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Maine community college adjunct professors rally for higher wages amid contract talks

As they negotiate a new contract, union representatives and adjunct staff argued that the latest wage proposal is unacceptable.

SOUTH PORTLAND, Maine — Adjunct professors from some of Maine’s seven community colleges met at Southern Maine Community College to demand better pay.

As they negotiate a new biennial contract, union reps and adjunct staff argued the community college system’s latest wage proposal is unacceptable.

Currently, adjunct faculty make $930 per credit hour, regardless of how long they've been teaching at their college. So, for each three-credit course they teach, they make $2,790 over an entire semester. Adjunct faculty are allowed to teach a maximum of 12 credit hours per semester.

Adjunct union president and Central Maine Community College adjunct Katrina Ray-Saulis said that’s nearly half what full-time faculty make per credit hour. She said that's not a livable wage for her and her peers and, despite their adjunct title, they work full-time hours in and out of the school year to prepare for classes and keep up with students.

"It hits me in a really, personally insulting place because I was a student at the school; because I valued those adjuncts that I learned from so much as a student; and now have come back to be a teacher and not been able to earn the wages that, honestly, that school promised me I would one day be able to earn," Ray-Saulis said, claiming she was told a full-time position would be available to her eventually, only to later have the rug pulled out from under her by college management.

Community College System President David Daigler argued the opposite, saying there is a clear path for adjunct faculty to move into full-time positions if they so choose.

In a Thursday phone interview, he said adjunct professors are tremendously valued, but they are true part-time staff that carry less responsibility than their full-time counterparts.

"The adjuncts have a more limited scope of responsibility, and we really encourage and provide pathways for adjuncts who want to become full-time faculty to become full-time faculty," Daigler said.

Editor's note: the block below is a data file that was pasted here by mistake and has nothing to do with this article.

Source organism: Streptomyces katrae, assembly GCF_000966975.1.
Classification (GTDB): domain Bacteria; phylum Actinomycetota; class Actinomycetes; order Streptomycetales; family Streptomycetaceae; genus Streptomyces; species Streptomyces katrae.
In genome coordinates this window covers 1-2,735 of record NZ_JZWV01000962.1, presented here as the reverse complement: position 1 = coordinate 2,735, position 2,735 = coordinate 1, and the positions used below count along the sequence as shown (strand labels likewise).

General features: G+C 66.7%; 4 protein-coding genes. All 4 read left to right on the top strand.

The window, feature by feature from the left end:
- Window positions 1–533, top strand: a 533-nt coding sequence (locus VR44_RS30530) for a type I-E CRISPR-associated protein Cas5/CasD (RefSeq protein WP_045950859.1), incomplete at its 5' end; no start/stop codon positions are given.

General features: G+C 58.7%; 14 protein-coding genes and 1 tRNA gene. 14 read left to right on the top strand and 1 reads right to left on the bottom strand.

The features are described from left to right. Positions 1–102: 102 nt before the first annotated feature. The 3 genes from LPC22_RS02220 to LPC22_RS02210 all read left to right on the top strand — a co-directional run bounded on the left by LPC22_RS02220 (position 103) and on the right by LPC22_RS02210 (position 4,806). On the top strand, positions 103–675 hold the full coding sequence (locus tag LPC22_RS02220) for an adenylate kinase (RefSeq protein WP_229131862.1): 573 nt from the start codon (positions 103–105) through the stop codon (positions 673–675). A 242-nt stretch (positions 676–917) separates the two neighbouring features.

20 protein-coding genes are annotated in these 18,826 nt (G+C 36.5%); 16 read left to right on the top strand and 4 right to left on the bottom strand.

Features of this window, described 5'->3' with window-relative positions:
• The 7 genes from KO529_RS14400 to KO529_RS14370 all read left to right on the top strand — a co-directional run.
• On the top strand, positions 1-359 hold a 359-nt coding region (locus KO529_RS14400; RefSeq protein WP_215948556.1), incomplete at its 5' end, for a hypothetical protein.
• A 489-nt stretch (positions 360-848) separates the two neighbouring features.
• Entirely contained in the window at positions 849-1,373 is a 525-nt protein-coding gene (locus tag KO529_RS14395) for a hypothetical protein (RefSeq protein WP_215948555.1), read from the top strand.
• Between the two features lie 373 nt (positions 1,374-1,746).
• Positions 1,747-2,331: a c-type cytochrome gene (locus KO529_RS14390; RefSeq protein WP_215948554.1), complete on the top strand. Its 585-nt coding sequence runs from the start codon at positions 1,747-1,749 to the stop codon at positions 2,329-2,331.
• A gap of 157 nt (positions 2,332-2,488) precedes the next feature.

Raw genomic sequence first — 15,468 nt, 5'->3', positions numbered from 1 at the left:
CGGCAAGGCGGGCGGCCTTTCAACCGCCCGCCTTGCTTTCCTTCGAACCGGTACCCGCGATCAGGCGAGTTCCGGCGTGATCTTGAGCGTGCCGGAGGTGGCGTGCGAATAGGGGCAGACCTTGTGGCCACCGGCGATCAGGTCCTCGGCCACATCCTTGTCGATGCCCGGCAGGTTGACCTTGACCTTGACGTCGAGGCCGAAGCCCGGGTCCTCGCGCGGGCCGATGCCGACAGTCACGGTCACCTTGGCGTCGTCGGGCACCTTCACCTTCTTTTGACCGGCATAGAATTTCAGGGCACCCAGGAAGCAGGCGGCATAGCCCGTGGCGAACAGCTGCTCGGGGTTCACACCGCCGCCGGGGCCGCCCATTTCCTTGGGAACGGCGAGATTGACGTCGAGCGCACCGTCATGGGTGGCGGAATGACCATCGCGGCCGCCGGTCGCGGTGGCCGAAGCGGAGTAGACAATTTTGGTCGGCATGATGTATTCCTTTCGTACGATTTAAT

He added that the two sides were "obviously at a disagreement of opinion" on what a new contract should look like.

Ray-Saulis said the union was asking for an 8-percent increase in pay. Daigler did not divulge the system's counteroffer.

Maine’s community colleges lean heavily on adjunct staff. With 572 adjunct faculty, they make up almost two-thirds of the 930 professors system-wide this spring semester.

Christine Livia attends CMCC and wants to be a community college professor. At the rally, she told us that watching her own teachers push for better pay is troubling.

"It's definitely given me some pause and some concern about pursuing being a professor," she said.

"I really just don't like knowing they aren't getting a living wage and don't have long-term job security," she added. "Everyone deserves that."

During his interview, Daigler said not only is the adjunct position part-time, most professors want it that way.

"The vast majority are really teaching, intentionally and at their desire, on a part-time basis," he said, adding that 17 percent of his adjuncts are carrying a full credit-hour load.

Multiple professors at Thursday's rally said they had taught at a Maine community college for more than 10 years. To them, this was their career.

The two sides are expected to meet again on Friday.

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